President of the Senate, Dr. Abubakar Bukola Saraki, on Thursday said that the Senate is working to ensure the growth of digital Financial Technology (FinTech) popularly known as digital financing in Nigeria.
Saraki stated this in his address before the Africa Finance Forum, organized by the Corporate Council on Africa, at this year’s Spring Meeting of the World Bank and International Monetary Fund (IMF) holding in Washington D.C.
He said that the Senate is desirous to see Nigerian banks expand with capacities to create opportunities for financial services penetration and support for enterprises.
He further averred that the Red Chamber, through its Committee on Banking, Insurance and other Financial Institutions is engaged in legislative interventions to ensure financial inclusion for all, “especially in the rural areas where a large percentage still remains unbanked by bridging services between the banking and telecommunications sectors.”
While commending the Corporate Council on Africa for convening the event and its inspired focus on the FinTech environment on the African continent, Saraki emphasized that the Senate will continue to encourage innovation in the Financial Technology (FinTech) space in Nigeria.
He also noted that Financial Technology has enjoyed a tremendous upsurge in the global economy and is currently creating a lot of excitement in Africa in general, and Nigeria in particular, as the next frontier in the industry.
Saraki said: “The net impact of our legislative interventions; through the relevant Committee’s oversight and engagement will be to expand the ability of our banking sector to facilitate digital financing, expand the opportunity for financial services penetration and reach with the SMEs, and for enterprise support.
“We believe that these will give a fillip to the development of innovation and private sector capacity across the country. You will agree with me that innovation is the engine that powers financial inclusion. We are therefore working assiduously to encourage innovation in the FinTech space in Nigeria, and we shall continue to do so,” he stated.
He noted that challenges militating against the growth of FinTech in Nigeria include but not limited to issues about consumer protection, intellectual property, concerns about money laundering and fraudulent activity.
He said: “FinTech growth requires us to pay attention to all of these, and to come up with regulatory frameworks that will safeguard our people.
“Therefore, as we seek to improve the business environment for SMEs and tech entrepreneurs in Nigeria, we are also committed to passing legislation that strikes a balance between facilitating the sector and maintaining a secure financial system.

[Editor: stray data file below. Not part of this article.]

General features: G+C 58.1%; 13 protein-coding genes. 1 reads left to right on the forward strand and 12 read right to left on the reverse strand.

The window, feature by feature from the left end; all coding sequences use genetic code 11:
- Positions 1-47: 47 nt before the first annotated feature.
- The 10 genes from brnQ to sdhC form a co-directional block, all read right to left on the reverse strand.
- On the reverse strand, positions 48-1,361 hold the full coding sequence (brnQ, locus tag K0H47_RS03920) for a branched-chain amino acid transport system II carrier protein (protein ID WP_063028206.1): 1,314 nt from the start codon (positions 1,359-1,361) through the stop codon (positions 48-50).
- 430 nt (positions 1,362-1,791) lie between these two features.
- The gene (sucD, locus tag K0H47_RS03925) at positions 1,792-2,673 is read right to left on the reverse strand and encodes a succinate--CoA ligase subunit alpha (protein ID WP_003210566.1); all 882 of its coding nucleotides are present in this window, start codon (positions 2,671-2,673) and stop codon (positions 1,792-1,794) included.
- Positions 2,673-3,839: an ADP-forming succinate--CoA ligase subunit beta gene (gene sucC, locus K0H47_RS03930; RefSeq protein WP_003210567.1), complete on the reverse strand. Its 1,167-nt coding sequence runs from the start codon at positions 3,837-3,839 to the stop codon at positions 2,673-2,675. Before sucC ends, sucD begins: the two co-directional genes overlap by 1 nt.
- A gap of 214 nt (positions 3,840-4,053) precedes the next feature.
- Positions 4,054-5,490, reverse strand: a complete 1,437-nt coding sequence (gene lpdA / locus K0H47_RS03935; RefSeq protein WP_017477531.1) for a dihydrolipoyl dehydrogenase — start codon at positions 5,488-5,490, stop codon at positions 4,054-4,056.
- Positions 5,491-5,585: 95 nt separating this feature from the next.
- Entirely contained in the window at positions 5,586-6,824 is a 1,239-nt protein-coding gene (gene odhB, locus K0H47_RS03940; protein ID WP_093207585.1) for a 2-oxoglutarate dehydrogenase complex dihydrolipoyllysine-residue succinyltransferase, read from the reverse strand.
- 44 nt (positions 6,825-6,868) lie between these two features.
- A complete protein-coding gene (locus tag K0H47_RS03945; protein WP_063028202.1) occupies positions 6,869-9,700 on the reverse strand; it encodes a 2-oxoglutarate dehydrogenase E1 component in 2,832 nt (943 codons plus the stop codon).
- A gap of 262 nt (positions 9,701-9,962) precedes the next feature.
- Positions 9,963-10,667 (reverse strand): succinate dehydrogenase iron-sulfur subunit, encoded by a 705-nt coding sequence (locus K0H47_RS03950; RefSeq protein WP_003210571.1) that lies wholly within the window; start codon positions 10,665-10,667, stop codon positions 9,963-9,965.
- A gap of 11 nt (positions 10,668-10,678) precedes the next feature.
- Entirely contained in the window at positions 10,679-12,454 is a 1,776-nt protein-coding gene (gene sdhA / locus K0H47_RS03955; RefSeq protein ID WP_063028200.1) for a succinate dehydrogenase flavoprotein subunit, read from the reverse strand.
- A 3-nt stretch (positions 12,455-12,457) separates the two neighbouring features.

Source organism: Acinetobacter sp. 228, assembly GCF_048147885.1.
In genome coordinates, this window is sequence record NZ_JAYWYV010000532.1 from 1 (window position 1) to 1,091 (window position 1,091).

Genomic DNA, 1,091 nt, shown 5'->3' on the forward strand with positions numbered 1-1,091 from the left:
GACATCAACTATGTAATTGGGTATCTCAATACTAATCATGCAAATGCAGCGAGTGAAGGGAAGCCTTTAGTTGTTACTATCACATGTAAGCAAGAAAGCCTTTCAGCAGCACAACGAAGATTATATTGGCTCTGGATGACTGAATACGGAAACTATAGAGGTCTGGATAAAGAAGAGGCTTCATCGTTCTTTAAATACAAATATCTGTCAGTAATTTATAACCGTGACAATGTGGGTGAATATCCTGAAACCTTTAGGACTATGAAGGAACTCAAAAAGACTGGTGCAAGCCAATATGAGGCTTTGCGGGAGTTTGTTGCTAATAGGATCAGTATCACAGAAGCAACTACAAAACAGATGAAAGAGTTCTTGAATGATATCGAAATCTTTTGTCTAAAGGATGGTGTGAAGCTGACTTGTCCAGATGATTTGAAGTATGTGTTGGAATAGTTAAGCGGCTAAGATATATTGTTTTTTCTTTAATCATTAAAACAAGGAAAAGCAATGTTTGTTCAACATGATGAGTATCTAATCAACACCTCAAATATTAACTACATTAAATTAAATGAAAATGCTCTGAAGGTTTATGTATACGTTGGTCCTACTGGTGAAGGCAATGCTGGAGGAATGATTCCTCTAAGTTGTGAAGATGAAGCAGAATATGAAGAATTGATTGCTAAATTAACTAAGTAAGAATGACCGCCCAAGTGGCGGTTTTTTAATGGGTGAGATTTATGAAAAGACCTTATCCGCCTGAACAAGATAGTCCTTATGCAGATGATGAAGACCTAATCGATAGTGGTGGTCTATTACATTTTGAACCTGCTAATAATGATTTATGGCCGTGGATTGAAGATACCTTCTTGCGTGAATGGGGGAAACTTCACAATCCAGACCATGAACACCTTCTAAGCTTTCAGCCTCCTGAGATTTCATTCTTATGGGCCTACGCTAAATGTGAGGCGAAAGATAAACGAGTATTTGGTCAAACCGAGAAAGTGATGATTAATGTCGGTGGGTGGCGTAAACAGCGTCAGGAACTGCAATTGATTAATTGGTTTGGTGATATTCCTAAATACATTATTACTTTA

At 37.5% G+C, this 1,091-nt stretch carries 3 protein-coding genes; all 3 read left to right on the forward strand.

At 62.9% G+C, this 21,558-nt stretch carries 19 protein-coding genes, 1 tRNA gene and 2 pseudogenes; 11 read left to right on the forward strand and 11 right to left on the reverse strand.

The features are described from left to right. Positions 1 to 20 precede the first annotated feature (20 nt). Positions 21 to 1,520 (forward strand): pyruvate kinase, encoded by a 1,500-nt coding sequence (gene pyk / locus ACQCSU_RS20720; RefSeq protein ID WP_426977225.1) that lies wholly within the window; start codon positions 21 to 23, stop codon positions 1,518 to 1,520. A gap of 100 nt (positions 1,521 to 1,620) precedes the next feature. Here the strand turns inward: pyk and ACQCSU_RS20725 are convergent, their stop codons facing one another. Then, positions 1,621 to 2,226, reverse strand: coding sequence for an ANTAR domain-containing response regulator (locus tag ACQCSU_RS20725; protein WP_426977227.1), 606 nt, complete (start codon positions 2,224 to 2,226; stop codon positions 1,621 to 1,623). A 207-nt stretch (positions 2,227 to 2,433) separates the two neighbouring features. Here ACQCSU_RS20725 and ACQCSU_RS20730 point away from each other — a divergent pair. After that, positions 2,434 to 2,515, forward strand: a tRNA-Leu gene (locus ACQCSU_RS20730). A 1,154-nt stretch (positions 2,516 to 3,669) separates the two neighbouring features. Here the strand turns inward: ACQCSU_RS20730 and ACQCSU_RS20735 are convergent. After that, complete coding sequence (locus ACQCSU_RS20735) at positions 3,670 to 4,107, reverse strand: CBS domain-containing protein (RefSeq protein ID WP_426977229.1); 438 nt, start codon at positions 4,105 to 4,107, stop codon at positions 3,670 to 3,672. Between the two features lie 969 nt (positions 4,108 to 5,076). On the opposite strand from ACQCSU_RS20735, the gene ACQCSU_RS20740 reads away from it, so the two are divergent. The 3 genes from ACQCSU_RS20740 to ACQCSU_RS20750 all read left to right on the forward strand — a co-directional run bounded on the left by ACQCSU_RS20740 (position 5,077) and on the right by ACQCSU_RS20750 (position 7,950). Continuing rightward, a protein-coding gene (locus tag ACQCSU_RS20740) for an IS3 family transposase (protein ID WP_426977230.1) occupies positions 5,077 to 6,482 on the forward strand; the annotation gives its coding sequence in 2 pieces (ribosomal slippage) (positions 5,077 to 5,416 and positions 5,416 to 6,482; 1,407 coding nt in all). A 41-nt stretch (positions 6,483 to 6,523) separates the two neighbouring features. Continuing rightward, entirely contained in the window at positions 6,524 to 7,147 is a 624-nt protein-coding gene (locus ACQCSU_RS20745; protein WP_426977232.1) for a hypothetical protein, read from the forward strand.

“We are continuously working to reframe our payment systems, strengthen mechanisms for electronic commerce, reduce non-performing loans and strengthen the credit market for SMEs through a broad range of legislative interventions,” he said.
He said the Senate has continued its legislative interventions by passing the Electronic Transactions Act; the Bankruptcy and Insolvency Act (Repeal and Re-Enactment) Bill; the Federal Competition and Consumer Protection Commission Act.
He said while the Consumer Protection Commission Act creates a Consumer Protection Commission to safeguard consumers from fraud and price manipulation; the Consumer Credit Agency Act allows lenders to better assess the credit worthiness of loan applicants.
He stated that the Credit Reporting Act, which has been signed into law, will enable the market reduce credit delinquencies, serve as a behaviour change and institutional framework that brings sanity into the credit community which will inspire confidence in the Nigerian market by drawing in more participants.
“The Secure Transactions in Movable Assets is the signature bill in our support of SMEs,” Saraki stated. “It frees up capital and creates opportunity for the funding of SME ventures as never seen before in Nigeria.”
“With this law, we have created a new stream of opportunity for SMEs to access capital by using movable goods including small machinery, cell phones and even household items as collateral. The implication of this is enormous in terms of dealing with capital formation and poverty eradication.
“Our work is not exhaustive and will continue to adapt to changes that innovation in technology brings.
“We are confident in the signals we are sending to the world, that Nigeria fully intends to key into the astronomical growth of the FinTech industry – and to harness its full potential for the benefit of the largest economy in Africa; and we welcome any partnerships that ensure that this happens.